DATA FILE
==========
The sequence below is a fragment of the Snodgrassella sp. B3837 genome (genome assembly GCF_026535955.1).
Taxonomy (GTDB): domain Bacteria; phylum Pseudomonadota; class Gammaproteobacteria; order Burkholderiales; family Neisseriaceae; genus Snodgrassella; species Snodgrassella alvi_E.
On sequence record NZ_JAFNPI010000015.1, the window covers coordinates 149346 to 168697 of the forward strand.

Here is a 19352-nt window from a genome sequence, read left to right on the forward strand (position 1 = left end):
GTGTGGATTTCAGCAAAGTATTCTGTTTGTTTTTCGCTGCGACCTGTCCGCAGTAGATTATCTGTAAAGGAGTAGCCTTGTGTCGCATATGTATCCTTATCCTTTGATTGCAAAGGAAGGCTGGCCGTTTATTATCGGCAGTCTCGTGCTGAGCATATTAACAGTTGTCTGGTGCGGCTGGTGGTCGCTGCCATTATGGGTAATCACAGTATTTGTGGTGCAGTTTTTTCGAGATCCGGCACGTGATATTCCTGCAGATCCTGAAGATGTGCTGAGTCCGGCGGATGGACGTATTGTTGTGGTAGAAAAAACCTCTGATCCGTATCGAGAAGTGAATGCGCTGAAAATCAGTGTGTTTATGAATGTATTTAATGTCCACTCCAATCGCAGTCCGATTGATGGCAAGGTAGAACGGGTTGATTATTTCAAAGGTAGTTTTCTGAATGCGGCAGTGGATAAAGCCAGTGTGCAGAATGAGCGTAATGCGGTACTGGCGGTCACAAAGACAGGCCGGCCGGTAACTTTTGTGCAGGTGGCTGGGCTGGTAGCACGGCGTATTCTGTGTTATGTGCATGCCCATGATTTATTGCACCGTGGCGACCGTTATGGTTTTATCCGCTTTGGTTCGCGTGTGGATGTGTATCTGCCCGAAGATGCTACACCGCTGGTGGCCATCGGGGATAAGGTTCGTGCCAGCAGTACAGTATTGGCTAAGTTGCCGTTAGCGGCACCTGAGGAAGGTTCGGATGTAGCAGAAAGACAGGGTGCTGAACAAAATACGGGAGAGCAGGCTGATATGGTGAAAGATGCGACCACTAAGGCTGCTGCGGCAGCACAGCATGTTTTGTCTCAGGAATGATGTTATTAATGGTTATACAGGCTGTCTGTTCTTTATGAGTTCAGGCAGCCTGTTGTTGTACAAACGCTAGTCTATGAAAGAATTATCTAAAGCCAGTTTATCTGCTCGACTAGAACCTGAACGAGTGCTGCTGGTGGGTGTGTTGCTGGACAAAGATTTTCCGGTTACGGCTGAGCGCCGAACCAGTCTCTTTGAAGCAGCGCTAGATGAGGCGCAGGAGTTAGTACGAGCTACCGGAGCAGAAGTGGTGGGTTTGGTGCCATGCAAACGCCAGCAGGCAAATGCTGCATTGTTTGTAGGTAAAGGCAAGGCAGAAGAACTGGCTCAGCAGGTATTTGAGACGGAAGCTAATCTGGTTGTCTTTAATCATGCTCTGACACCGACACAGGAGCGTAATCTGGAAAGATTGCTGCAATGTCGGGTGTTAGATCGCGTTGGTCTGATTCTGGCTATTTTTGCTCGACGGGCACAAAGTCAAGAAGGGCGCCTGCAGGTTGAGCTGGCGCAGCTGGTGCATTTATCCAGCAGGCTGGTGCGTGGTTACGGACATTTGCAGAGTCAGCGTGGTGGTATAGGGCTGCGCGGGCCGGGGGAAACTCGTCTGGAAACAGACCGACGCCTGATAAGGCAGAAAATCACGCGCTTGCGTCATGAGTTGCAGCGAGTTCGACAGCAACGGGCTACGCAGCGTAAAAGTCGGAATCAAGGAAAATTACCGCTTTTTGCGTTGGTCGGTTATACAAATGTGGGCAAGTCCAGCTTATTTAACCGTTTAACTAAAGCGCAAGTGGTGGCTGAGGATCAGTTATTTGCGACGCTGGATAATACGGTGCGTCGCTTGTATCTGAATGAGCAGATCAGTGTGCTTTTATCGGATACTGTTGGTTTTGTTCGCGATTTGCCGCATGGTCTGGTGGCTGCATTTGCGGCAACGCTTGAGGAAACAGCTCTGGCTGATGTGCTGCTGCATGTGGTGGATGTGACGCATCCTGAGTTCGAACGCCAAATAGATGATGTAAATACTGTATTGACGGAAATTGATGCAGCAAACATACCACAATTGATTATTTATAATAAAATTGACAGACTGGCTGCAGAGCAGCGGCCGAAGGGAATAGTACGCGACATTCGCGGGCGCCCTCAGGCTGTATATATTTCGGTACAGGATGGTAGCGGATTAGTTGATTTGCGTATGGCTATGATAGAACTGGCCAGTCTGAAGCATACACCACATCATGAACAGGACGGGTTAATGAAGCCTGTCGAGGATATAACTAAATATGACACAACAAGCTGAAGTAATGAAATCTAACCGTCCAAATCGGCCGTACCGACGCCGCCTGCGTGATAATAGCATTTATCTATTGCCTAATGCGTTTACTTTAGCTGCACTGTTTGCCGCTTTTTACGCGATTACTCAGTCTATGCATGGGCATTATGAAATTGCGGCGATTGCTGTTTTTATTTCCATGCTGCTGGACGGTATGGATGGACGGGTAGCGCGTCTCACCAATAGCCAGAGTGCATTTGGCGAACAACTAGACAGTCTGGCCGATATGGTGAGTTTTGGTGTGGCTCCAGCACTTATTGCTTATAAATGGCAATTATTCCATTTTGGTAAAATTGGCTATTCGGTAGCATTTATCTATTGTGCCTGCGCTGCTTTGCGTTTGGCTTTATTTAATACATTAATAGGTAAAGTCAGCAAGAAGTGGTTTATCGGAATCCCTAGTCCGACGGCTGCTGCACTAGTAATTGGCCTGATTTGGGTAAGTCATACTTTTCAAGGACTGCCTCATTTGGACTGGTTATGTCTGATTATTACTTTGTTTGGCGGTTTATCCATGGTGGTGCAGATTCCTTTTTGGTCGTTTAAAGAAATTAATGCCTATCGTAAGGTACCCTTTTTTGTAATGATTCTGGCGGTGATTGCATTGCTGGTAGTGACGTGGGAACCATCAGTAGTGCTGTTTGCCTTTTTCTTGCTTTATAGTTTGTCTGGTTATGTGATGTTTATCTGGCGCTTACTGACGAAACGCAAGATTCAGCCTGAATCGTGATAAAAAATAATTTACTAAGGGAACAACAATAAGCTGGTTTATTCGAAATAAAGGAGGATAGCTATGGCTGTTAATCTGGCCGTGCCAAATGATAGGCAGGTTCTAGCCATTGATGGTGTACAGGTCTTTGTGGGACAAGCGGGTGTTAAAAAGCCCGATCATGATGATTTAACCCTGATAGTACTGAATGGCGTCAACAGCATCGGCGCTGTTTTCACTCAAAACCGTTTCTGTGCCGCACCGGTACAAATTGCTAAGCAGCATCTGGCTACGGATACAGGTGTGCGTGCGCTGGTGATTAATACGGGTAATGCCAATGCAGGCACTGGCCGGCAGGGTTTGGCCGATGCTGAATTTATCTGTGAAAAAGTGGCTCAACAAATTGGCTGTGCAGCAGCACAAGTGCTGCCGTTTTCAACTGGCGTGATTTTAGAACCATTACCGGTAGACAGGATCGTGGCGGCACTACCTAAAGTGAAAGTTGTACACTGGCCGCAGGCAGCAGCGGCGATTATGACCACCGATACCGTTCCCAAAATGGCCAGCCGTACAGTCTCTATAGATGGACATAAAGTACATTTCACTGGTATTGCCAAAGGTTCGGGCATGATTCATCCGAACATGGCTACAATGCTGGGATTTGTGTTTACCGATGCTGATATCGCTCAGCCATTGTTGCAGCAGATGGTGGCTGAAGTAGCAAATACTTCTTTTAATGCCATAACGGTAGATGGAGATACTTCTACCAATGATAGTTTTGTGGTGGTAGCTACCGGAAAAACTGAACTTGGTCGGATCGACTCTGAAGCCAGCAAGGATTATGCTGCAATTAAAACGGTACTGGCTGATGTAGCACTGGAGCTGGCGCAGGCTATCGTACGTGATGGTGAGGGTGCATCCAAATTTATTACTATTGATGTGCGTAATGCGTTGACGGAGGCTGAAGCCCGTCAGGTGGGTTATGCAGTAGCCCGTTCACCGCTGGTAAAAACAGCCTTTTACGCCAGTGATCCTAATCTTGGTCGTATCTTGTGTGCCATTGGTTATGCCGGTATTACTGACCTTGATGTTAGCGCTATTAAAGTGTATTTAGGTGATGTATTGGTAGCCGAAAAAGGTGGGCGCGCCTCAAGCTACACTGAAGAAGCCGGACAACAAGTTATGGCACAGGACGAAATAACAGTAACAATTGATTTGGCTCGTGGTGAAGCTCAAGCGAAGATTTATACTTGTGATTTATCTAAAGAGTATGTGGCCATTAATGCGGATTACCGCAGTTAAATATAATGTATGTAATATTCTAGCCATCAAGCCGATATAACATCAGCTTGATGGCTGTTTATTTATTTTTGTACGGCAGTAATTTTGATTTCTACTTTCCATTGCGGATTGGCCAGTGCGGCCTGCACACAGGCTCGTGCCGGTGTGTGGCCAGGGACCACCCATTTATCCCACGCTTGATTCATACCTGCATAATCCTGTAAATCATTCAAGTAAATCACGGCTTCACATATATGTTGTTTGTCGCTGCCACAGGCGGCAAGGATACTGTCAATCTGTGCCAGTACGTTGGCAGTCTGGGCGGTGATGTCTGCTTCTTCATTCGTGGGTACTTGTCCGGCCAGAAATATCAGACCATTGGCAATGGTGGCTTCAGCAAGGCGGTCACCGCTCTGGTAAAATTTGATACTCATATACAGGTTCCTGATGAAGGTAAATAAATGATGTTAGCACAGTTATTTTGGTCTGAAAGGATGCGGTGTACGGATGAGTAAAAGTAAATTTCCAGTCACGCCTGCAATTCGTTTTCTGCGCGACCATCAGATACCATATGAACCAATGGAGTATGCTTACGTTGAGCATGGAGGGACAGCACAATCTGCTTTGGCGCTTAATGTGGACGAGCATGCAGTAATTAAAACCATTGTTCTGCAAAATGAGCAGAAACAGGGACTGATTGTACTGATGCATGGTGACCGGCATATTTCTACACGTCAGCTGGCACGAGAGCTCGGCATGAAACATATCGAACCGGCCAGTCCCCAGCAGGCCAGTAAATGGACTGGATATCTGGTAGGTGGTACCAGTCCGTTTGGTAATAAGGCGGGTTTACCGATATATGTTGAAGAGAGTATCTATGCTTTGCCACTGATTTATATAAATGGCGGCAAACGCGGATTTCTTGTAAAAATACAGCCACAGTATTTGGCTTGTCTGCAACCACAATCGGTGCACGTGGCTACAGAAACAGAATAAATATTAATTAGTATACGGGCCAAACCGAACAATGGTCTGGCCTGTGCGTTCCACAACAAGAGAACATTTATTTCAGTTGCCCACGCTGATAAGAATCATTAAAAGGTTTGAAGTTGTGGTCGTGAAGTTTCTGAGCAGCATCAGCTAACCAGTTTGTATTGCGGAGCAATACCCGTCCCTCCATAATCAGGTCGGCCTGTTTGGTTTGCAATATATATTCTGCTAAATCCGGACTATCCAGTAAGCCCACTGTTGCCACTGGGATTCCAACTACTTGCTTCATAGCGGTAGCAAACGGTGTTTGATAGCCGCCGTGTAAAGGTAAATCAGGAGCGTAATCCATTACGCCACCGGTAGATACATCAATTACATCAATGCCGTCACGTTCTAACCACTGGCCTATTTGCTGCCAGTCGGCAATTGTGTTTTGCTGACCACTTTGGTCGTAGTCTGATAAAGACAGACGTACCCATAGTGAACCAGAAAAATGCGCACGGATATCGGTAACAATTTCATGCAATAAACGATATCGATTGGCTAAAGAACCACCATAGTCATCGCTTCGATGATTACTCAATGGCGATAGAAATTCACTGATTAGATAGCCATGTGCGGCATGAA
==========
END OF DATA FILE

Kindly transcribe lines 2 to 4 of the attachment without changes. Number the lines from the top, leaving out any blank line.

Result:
Taxonomy (GTDB): domain Bacteria; phylum Pseudomonadota; class Gammaproteobacteria; order Burkholderiales; family Neisseriaceae; genus Snodgrassella; species Snodgrassella alvi_E.
On sequence record NZ_JAFNPI010000015.1, the window covers coordinates 149346 to 168697 of the forward strand.

Here is a 19352-nt window from a genome sequence, read left to right on the forward strand (position 1 = left end):